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Anthony Stafford Beer

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The aim of management science is to display the best course of action in a given set of circumstances, and this must include all the circumstances.
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p. 61

 
Anthony Stafford Beer

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Art’s means of representing a thing – style, technique and the object represented – are circumstances of art, just as the artist’s individual qualities (way of life, abilities, environment and so on) are circumstances of art. Art can just as well be made in harmony with the circumstances of its making as in defiance of them. In itself art is neither visible nor definable: all that is visible and imitable is its circumstances, which are easily mistaken for the art itself.

 
Gerhard Richter
 

The beginnings of science have often the appearance of chance. A felicitous accident throws a certain natural fact under the notice of an inquiring and philosophic mind. Attention is awakened and investigation provoked. Similar phenomena under varied circumstances are eagerly sought for; and if in the natural course of events they do not present themselves, circumstances are designedly arranged so as to bring about their production. The seeds of science are thus sown, and soon begin to germinate.

 
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Great artists are products of their own time: they do not spring forth fully equipped from the head of Jove, but are formed by the circumstances acting upon them since birth. These circumstances include the ambiance created by the other, lesser artists of their own time, who have all done their part in creating the pressure that forces up an exceptional talent. Unjustly, but unavoidably, the very closeness of a great artist to his colleagues and contemporaries leads to their eclipse.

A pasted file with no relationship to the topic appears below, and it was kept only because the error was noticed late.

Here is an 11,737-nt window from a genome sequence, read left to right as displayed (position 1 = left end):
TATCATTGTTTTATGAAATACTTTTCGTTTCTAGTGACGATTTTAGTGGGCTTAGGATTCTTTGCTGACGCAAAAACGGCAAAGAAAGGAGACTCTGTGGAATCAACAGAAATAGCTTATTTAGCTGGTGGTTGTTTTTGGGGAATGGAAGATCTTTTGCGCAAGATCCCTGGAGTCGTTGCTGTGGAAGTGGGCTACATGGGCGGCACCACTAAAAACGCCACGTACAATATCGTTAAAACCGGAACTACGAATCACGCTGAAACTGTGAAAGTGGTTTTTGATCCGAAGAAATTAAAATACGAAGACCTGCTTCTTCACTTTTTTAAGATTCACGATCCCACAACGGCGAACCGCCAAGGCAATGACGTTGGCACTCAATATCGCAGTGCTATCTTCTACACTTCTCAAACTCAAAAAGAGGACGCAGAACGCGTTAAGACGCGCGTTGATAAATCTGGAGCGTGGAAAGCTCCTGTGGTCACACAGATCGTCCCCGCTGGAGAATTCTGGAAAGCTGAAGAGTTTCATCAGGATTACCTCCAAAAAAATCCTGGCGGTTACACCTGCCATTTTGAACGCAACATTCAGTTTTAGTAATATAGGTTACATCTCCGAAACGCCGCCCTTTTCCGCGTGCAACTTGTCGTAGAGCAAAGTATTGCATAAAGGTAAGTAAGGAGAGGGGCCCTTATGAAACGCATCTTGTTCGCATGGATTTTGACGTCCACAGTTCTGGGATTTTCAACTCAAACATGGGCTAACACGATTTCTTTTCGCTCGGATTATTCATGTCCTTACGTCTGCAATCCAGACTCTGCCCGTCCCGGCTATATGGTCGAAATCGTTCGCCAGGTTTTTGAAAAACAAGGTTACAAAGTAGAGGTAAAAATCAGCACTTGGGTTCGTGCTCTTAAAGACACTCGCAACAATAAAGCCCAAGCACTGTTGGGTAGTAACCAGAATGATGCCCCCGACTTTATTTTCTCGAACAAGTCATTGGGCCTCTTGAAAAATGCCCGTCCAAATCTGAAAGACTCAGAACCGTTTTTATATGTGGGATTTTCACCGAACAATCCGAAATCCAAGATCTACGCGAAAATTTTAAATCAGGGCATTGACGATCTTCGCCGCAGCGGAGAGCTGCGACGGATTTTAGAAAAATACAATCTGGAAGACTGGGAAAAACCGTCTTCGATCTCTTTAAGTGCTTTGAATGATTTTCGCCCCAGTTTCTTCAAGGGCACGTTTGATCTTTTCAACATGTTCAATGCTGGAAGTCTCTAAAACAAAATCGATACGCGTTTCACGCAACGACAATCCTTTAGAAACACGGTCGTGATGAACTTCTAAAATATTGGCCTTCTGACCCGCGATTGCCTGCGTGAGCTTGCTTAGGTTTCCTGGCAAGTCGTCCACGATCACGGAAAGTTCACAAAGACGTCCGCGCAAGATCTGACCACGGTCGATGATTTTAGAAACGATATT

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Human problems are more psychological than materialistic. This is not only true of individual behaviour, but in mass action also. A suggestion from a leader sparks off a revolution. Material circumstances help mass action, but in themselves do not raise action. The conditions of untouchability and of poverty in India, especially at the time of famine in Bengal in 1945-46, when thousands of destitutes died of sheer hunger in the streets of Calcutta City, are such as would provoke an immediate revolution. But the revolution does not come off in the Indian masses. The reason is clear. In India there are revolutionary circumstances, but there is no revolutionary consciousness among the people. If the revolutionary consciousness is present, people would revolt against any injustice on the slightest pretext. And consciousness is essentially psychological.

 
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People are always blaming circumstances for what they are. I don't believe in circumstances. The people who get on in this world are the people who get up and look for the circumstances they want, and, if they can't find them, make them.

 
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